A look at the functioning of the camera

The iris works like a shutter in a camera. It has the ability to enlarge and shrink, depending on how much light is entering the eye.

A look at the functioning of the camera

If you miss a lesson, you can always view the recordings later. This lesson also explains the process of capturing and recording. Understanding the concept of exposure, is essential to your ability to capture the scene, the way you see it.

Finally we take look at the various types of cameras currently available and why you would use one over the other. Understanding these functions will expand your creative control and open up new possibilities for your images.

We also explore the most frequently used lenses and when and where they are used. Whether you want to freeze an athlete in action or blur the background of a portrait, controlling motion and depth will expand your capabilities and allow you to explore new subjects. The arrangement of elements in a scene, the angle they are shot at, and the distance the photo is taken from, can completely change the final outcome of your photograph.

Understanding how to explore all of the compositional possibilities of the scene will greatly improve your ability to capture the best photographs. Lesson 5 looks at the light meter and discusses how it can be used to understand your exposure, even before you have taken the picture and is essential to moving into Full Manual mode.

Having an understanding of the relationship between the two, will allow you to expand the potential of your photography and make creative decisions that were not available to you before!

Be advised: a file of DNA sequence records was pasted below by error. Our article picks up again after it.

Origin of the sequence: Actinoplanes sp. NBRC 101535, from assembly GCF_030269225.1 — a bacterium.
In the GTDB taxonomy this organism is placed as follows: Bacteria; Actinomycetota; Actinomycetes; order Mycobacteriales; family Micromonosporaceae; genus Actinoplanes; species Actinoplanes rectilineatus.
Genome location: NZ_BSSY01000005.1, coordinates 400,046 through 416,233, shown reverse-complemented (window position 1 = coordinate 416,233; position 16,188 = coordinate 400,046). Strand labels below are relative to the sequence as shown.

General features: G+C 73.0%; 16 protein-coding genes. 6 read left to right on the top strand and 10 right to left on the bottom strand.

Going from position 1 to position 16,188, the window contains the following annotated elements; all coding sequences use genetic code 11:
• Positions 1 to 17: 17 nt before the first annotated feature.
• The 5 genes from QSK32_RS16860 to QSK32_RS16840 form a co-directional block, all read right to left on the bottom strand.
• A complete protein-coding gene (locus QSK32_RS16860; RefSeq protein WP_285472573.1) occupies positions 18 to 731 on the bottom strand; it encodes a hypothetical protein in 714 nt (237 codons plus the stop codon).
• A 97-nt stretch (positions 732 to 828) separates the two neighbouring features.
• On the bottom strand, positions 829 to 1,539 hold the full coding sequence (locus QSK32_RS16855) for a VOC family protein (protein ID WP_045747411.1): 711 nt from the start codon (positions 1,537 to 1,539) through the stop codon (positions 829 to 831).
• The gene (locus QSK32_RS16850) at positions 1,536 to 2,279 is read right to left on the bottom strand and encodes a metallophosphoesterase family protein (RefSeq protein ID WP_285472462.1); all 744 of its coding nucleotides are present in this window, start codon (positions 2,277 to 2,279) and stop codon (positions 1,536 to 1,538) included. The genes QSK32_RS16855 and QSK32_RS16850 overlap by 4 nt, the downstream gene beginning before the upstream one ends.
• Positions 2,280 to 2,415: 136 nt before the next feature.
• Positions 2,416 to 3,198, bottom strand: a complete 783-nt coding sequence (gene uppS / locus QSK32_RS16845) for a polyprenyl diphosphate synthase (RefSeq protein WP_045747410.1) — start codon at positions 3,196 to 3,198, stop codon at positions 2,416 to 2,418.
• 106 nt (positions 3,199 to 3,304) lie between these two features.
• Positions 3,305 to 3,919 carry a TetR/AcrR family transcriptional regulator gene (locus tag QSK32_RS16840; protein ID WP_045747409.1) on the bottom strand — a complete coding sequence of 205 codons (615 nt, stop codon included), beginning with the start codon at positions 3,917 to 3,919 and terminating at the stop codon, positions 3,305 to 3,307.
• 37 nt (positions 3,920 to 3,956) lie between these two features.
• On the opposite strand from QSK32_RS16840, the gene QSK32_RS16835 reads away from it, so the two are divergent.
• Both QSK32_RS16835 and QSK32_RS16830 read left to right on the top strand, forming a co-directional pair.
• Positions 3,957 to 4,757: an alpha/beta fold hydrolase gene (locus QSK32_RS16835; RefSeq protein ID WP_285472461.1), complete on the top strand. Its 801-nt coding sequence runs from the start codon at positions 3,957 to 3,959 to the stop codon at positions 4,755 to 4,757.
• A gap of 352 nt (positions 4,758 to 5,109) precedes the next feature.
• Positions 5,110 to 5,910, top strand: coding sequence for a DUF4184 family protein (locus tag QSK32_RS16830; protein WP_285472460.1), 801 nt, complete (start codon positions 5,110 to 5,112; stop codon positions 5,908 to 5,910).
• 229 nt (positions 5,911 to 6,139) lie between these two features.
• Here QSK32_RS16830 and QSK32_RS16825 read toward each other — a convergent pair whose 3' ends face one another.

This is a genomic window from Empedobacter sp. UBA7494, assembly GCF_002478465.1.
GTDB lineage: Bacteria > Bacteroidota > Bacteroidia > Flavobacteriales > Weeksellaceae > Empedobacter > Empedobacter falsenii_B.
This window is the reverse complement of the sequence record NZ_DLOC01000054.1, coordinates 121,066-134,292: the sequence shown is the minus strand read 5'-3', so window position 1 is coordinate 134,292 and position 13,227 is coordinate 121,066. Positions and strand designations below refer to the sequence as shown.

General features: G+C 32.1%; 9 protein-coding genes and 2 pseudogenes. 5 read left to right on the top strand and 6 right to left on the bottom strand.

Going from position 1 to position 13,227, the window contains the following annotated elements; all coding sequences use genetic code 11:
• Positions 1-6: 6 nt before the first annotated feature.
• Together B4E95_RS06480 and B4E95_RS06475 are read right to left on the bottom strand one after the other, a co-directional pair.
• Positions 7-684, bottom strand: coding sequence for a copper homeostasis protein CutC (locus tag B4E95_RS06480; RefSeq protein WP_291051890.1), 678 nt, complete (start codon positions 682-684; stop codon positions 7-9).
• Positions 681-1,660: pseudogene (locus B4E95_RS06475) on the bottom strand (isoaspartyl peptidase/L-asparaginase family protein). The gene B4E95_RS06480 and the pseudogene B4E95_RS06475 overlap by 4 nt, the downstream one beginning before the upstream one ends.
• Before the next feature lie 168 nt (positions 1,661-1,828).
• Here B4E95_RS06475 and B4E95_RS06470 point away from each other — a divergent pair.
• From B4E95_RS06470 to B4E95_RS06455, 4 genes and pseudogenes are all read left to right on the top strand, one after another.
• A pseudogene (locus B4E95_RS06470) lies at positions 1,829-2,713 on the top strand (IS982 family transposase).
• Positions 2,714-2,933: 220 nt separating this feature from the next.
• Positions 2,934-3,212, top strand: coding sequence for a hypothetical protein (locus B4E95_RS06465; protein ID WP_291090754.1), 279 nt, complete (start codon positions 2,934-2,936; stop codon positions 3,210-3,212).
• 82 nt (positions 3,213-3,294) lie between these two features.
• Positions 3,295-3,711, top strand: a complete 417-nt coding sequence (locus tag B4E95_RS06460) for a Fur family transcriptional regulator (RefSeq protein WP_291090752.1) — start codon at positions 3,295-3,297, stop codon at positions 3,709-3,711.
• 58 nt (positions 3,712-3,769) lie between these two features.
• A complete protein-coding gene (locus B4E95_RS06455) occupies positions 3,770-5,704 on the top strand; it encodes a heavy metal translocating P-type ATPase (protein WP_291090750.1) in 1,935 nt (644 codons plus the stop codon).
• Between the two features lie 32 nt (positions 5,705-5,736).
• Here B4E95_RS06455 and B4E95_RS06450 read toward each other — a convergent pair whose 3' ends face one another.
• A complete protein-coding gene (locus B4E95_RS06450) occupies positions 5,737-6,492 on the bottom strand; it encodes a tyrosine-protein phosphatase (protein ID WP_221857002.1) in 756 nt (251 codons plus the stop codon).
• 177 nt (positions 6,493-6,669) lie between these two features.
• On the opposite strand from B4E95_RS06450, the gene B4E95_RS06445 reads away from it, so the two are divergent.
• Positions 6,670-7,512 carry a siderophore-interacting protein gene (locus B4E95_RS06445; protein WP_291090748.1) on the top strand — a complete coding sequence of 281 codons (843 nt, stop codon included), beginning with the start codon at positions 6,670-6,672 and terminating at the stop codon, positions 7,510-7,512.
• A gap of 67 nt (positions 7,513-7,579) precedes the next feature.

A look at the functioning of the camera

We explore focusing and how it is key for taking high quality photographs that are sharp and capture your vision. This gives you an insight into the file formats available on your camera which equips you with the knowledge to select the highest quality file format and image size that best suits your purpose.

We will also look at some image editing software and the key differences between the most popular ones on the market.

Advanced Exposure In this lesson we will discuss in detail the cameras histogram and how this is an essential tool for making extremely accurate exposures in any lighting condition. It will also allow you to make critical decisions about your exposure, without relying on the visual image that your camera shows you on screen.

Mastering Exposure for Colour Images This lesson takes your abilities to refine and control exposure even further. It will look how spot metering can be used to meter different tones within your image, to identify how much light is being reflected from a variety of subject and tones, and create the best exposure in any situation.

An advanced knowledge of the tones in your scene will ensure that you will always create accurate and consistent images. Introduction to Flash Photography Having the skills and ability to use flash lighting in your photography is as important as being able to work with natural light.

In this lesson we will be looking at all of the various uses of flash in photography. Flash is an essential tool to any photographer whether you just want to add a little bit of light to eliminate shadow or you want to light an entire scene.

Knowledge on flash allows you to control and shape the light to create stunning images. Studio Flash and Shaping Light In this lesson, we will be looking at how light can be shaped and manipulated to give you much more control over how your subject is represented.